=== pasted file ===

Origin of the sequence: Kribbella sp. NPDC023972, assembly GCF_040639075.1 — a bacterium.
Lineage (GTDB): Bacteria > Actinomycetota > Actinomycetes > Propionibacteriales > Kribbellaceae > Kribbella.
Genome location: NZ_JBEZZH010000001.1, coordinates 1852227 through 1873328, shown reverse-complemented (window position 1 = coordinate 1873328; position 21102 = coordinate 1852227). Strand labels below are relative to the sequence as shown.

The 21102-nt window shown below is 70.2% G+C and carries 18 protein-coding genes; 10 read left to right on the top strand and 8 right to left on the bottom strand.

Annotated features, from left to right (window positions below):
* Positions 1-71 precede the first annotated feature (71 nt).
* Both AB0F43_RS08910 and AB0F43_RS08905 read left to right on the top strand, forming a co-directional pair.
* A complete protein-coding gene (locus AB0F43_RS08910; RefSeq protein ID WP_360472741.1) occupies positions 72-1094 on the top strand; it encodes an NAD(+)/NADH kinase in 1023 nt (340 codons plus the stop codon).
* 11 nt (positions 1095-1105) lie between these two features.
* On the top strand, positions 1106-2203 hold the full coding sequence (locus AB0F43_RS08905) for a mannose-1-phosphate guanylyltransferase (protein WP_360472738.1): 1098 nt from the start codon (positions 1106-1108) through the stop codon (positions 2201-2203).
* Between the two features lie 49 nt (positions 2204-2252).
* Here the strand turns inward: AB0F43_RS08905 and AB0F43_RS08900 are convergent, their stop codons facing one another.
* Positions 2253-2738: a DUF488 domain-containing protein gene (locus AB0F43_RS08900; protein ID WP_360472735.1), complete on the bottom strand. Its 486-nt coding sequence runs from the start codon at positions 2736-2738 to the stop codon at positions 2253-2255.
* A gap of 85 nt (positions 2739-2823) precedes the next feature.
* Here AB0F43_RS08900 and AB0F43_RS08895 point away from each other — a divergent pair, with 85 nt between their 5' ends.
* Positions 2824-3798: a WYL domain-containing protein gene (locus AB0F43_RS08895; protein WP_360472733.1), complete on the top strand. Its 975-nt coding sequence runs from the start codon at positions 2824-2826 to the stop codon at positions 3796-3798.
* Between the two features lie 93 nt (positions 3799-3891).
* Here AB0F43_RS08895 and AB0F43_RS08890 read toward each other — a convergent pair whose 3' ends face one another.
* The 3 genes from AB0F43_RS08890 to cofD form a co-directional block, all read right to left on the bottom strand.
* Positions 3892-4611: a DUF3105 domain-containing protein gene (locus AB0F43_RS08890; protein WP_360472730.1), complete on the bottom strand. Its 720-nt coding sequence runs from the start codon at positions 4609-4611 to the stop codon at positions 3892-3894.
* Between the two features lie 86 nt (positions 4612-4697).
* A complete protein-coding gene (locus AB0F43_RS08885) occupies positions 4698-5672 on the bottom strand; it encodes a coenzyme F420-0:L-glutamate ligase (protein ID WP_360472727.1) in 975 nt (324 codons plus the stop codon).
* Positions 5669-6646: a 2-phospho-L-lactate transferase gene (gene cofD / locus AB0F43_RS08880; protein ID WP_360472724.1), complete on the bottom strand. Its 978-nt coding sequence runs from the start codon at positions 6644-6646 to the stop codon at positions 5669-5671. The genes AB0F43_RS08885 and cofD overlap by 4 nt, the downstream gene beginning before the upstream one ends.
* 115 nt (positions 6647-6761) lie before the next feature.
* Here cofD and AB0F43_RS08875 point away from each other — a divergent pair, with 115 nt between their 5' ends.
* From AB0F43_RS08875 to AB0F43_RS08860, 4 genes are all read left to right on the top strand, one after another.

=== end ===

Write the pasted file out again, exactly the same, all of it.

Origin of the sequence: Kribbella sp. NPDC023972, assembly GCF_040639075.1 — a bacterium.
Lineage (GTDB): Bacteria > Actinomycetota > Actinomycetes > Propionibacteriales > Kribbellaceae > Kribbella.
Genome location: NZ_JBEZZH010000001.1, coordinates 1852227 through 1873328, shown reverse-complemented (window position 1 = coordinate 1873328; position 21102 = coordinate 1852227). Strand labels below are relative to the sequence as shown.

The 21102-nt window shown below is 70.2% G+C and carries 18 protein-coding genes; 10 read left to right on the top strand and 8 right to left on the bottom strand.

Annotated features, from left to right (window positions below):
* Positions 1-71 precede the first annotated feature (71 nt).
* Both AB0F43_RS08910 and AB0F43_RS08905 read left to right on the top strand, forming a co-directional pair.
* A complete protein-coding gene (locus AB0F43_RS08910; RefSeq protein ID WP_360472741.1) occupies positions 72-1094 on the top strand; it encodes an NAD(+)/NADH kinase in 1023 nt (340 codons plus the stop codon).
* 11 nt (positions 1095-1105) lie between these two features.
* On the top strand, positions 1106-2203 hold the full coding sequence (locus AB0F43_RS08905) for a mannose-1-phosphate guanylyltransferase (protein WP_360472738.1): 1098 nt from the start codon (positions 1106-1108) through the stop codon (positions 2201-2203).
* Between the two features lie 49 nt (positions 2204-2252).
* Here the strand turns inward: AB0F43_RS08905 and AB0F43_RS08900 are convergent, their stop codons facing one another.
* Positions 2253-2738: a DUF488 domain-containing protein gene (locus AB0F43_RS08900; protein ID WP_360472735.1), complete on the bottom strand. Its 486-nt coding sequence runs from the start codon at positions 2736-2738 to the stop codon at positions 2253-2255.
* A gap of 85 nt (positions 2739-2823) precedes the next feature.
* Here AB0F43_RS08900 and AB0F43_RS08895 point away from each other — a divergent pair, with 85 nt between their 5' ends.
* Positions 2824-3798: a WYL domain-containing protein gene (locus AB0F43_RS08895; protein WP_360472733.1), complete on the top strand. Its 975-nt coding sequence runs from the start codon at positions 2824-2826 to the stop codon at positions 3796-3798.
* Between the two features lie 93 nt (positions 3799-3891).
* Here AB0F43_RS08895 and AB0F43_RS08890 read toward each other — a convergent pair whose 3' ends face one another.
* The 3 genes from AB0F43_RS08890 to cofD form a co-directional block, all read right to left on the bottom strand.
* Positions 3892-4611: a DUF3105 domain-containing protein gene (locus AB0F43_RS08890; protein WP_360472730.1), complete on the bottom strand. Its 720-nt coding sequence runs from the start codon at positions 4609-4611 to the stop codon at positions 3892-3894.
* Between the two features lie 86 nt (positions 4612-4697).
* A complete protein-coding gene (locus AB0F43_RS08885) occupies positions 4698-5672 on the bottom strand; it encodes a coenzyme F420-0:L-glutamate ligase (protein ID WP_360472727.1) in 975 nt (324 codons plus the stop codon).
* Positions 5669-6646: a 2-phospho-L-lactate transferase gene (gene cofD / locus AB0F43_RS08880; protein ID WP_360472724.1), complete on the bottom strand. Its 978-nt coding sequence runs from the start codon at positions 6644-6646 to the stop codon at positions 5669-5671. The genes AB0F43_RS08885 and cofD overlap by 4 nt, the downstream gene beginning before the upstream one ends.
* 115 nt (positions 6647-6761) lie before the next feature.
* Here cofD and AB0F43_RS08875 point away from each other — a divergent pair, with 115 nt between their 5' ends.
* From AB0F43_RS08875 to AB0F43_RS08860, 4 genes are all read left to right on the top strand, one after another.